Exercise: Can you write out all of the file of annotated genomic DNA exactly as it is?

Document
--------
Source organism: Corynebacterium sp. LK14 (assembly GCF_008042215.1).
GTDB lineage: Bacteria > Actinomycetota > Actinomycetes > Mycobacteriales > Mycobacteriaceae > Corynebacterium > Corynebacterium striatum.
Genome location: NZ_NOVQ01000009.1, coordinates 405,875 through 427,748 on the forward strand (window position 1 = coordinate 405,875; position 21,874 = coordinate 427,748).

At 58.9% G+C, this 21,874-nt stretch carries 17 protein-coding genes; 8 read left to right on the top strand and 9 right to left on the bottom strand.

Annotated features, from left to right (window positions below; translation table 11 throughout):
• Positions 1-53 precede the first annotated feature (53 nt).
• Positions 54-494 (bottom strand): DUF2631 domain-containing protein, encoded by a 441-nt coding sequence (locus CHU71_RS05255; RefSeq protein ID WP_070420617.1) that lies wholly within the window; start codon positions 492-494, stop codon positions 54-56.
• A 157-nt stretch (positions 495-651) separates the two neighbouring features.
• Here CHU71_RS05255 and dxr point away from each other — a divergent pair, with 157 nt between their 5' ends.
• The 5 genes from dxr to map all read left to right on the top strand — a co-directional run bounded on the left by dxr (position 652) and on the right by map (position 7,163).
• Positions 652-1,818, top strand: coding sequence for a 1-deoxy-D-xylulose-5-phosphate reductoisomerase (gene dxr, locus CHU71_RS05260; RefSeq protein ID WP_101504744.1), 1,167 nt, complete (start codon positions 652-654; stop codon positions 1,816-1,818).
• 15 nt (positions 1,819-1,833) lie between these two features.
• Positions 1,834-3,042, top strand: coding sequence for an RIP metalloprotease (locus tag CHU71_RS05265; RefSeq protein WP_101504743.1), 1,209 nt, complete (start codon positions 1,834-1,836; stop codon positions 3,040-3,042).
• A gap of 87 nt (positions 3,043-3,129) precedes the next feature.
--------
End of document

Source organism: Corynebacterium sp. LK14 (assembly GCF_008042215.1).
GTDB lineage: Bacteria > Actinomycetota > Actinomycetes > Mycobacteriales > Mycobacteriaceae > Corynebacterium > Corynebacterium striatum.
Genome location: NZ_NOVQ01000009.1, coordinates 405,875 through 427,748 on the forward strand (window position 1 = coordinate 405,875; position 21,874 = coordinate 427,748).

At 58.9% G+C, this 21,874-nt stretch carries 17 protein-coding genes; 8 read left to right on the top strand and 9 right to left on the bottom strand.

Annotated features, from left to right (window positions below; translation table 11 throughout):
• Positions 1-53 precede the first annotated feature (53 nt).
• Positions 54-494 (bottom strand): DUF2631 domain-containing protein, encoded by a 441-nt coding sequence (locus CHU71_RS05255; RefSeq protein ID WP_070420617.1) that lies wholly within the window; start codon positions 492-494, stop codon positions 54-56.
• A 157-nt stretch (positions 495-651) separates the two neighbouring features.
• Here CHU71_RS05255 and dxr point away from each other — a divergent pair, with 157 nt between their 5' ends.
• The 5 genes from dxr to map all read left to right on the top strand — a co-directional run bounded on the left by dxr (position 652) and on the right by map (position 7,163).
• Positions 652-1,818, top strand: coding sequence for a 1-deoxy-D-xylulose-5-phosphate reductoisomerase (gene dxr, locus CHU71_RS05260; RefSeq protein ID WP_101504744.1), 1,167 nt, complete (start codon positions 652-654; stop codon positions 1,816-1,818).
• 15 nt (positions 1,819-1,833) lie between these two features.
• Positions 1,834-3,042, top strand: coding sequence for an RIP metalloprotease (locus tag CHU71_RS05265; RefSeq protein WP_101504743.1), 1,209 nt, complete (start codon positions 1,834-1,836; stop codon positions 3,040-3,042).
• A gap of 87 nt (positions 3,043-3,129) precedes the next feature.